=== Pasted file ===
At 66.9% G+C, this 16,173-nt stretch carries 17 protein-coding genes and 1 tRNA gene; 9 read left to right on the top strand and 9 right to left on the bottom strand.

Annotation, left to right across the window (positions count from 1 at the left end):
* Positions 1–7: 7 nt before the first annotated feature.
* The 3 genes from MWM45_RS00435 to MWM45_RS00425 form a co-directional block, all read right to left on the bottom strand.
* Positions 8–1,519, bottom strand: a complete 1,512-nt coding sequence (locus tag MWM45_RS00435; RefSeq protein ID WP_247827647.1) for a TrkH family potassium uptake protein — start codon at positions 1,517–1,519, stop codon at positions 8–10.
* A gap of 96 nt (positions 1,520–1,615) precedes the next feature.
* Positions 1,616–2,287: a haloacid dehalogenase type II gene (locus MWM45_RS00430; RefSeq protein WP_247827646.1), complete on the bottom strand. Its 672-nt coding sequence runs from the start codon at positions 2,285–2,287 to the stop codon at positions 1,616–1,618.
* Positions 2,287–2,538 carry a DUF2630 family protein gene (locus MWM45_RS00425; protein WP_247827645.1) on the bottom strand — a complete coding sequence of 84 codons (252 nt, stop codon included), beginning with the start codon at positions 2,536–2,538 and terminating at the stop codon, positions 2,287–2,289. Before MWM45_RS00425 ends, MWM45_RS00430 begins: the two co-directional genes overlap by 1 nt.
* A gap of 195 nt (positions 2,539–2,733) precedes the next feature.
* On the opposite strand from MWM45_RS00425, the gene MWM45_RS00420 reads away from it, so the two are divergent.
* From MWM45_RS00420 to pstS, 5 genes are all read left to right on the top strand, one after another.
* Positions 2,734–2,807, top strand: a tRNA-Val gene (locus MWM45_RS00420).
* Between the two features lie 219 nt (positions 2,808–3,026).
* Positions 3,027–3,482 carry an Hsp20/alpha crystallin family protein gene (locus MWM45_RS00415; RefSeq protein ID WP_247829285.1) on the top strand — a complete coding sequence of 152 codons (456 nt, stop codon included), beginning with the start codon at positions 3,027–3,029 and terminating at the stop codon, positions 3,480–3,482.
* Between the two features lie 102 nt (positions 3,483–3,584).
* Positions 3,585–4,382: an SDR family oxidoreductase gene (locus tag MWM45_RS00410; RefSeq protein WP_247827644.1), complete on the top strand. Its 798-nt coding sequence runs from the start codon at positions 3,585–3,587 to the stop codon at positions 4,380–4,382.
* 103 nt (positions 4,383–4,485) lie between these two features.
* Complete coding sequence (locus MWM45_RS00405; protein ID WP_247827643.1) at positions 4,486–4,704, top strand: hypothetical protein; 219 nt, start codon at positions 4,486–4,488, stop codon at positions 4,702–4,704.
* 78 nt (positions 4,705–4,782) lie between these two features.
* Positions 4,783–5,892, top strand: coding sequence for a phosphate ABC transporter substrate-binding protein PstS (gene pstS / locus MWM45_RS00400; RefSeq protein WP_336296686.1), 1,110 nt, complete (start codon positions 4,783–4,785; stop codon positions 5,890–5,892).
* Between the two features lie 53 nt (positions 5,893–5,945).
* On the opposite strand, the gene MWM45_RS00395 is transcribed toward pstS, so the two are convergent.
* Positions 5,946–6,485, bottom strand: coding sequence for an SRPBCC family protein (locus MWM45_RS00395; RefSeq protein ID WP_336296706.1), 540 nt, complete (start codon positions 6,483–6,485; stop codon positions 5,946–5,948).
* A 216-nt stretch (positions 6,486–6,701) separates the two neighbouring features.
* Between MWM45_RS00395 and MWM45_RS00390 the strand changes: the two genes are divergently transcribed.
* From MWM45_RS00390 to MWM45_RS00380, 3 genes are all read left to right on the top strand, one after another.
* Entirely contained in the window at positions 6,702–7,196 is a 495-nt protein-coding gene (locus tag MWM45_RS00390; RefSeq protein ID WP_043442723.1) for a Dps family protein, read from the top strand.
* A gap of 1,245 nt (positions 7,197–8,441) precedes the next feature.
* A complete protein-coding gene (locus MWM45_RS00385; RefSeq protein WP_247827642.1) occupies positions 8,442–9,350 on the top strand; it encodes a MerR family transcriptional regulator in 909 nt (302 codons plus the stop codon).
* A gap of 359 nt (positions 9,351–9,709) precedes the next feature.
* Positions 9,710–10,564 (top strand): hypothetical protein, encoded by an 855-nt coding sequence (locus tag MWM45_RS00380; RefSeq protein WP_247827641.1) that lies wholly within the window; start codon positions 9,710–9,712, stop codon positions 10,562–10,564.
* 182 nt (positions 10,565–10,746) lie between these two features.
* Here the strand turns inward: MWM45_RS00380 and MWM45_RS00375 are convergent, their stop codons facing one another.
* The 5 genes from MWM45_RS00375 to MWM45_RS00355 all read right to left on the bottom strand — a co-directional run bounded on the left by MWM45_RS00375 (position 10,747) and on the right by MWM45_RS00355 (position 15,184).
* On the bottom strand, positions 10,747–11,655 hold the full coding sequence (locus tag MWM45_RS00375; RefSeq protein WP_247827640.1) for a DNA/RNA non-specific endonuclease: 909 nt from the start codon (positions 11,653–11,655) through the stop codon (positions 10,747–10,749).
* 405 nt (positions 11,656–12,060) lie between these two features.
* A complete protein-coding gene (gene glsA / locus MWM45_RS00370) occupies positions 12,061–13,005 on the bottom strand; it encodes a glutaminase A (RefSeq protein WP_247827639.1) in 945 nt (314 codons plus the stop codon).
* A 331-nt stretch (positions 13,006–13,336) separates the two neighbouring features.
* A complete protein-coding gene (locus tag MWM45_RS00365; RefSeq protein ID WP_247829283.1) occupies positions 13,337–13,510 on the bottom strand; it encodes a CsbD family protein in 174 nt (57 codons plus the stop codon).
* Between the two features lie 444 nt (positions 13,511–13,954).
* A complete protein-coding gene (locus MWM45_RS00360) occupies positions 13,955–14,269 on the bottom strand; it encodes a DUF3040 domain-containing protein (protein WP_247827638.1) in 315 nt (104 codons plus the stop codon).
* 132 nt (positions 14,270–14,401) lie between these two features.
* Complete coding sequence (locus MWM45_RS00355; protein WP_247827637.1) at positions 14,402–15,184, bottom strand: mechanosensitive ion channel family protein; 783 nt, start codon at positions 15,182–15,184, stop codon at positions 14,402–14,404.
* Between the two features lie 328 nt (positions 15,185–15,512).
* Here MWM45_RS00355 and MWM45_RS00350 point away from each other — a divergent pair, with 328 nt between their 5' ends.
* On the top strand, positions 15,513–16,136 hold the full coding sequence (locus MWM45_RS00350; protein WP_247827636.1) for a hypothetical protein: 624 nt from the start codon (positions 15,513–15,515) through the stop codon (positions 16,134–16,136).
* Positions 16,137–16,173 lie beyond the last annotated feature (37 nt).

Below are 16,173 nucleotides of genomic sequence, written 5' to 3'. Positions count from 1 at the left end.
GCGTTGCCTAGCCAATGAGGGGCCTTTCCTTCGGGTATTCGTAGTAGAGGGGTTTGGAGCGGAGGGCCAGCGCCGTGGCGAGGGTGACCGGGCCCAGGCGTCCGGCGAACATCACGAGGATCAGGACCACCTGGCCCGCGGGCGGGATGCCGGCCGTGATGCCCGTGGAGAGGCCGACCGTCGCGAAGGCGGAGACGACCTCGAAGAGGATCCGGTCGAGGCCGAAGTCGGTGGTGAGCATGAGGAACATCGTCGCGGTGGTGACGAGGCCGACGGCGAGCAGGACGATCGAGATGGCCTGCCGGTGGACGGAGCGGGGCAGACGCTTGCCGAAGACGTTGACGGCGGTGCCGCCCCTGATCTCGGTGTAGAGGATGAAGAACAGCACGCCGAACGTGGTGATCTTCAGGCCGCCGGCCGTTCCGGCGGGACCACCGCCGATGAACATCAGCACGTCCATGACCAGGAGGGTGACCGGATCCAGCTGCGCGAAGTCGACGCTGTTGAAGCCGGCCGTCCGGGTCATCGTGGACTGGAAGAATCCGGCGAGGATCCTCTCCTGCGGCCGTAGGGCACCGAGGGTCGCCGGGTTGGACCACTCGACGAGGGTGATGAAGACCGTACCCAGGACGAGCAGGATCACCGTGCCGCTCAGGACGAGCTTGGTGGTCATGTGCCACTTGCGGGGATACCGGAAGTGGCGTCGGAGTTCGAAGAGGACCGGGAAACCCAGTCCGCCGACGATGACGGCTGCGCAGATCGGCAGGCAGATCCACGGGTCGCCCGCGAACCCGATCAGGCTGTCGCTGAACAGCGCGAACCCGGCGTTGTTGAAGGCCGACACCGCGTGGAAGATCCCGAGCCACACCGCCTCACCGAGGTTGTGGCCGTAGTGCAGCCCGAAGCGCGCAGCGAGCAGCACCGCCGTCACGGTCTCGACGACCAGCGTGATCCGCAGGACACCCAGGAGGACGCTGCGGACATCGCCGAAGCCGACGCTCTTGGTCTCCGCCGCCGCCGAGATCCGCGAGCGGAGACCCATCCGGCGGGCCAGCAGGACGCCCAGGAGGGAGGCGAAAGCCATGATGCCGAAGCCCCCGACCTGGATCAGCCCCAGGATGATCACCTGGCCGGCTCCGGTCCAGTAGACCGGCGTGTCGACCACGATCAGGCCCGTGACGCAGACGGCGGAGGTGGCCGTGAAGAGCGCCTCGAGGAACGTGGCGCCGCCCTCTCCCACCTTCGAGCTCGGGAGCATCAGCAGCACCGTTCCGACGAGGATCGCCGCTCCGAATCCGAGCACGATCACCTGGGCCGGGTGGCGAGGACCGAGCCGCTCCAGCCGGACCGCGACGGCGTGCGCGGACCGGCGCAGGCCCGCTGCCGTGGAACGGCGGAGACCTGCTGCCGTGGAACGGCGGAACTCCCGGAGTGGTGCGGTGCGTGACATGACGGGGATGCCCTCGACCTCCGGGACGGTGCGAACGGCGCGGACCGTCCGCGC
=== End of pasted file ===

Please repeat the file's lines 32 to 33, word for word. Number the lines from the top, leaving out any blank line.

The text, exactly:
* 182 nt (positions 10,565–10,746) lie between these two features.
* Here the strand turns inward: MWM45_RS00380 and MWM45_RS00375 are convergent, their stop codons facing one another.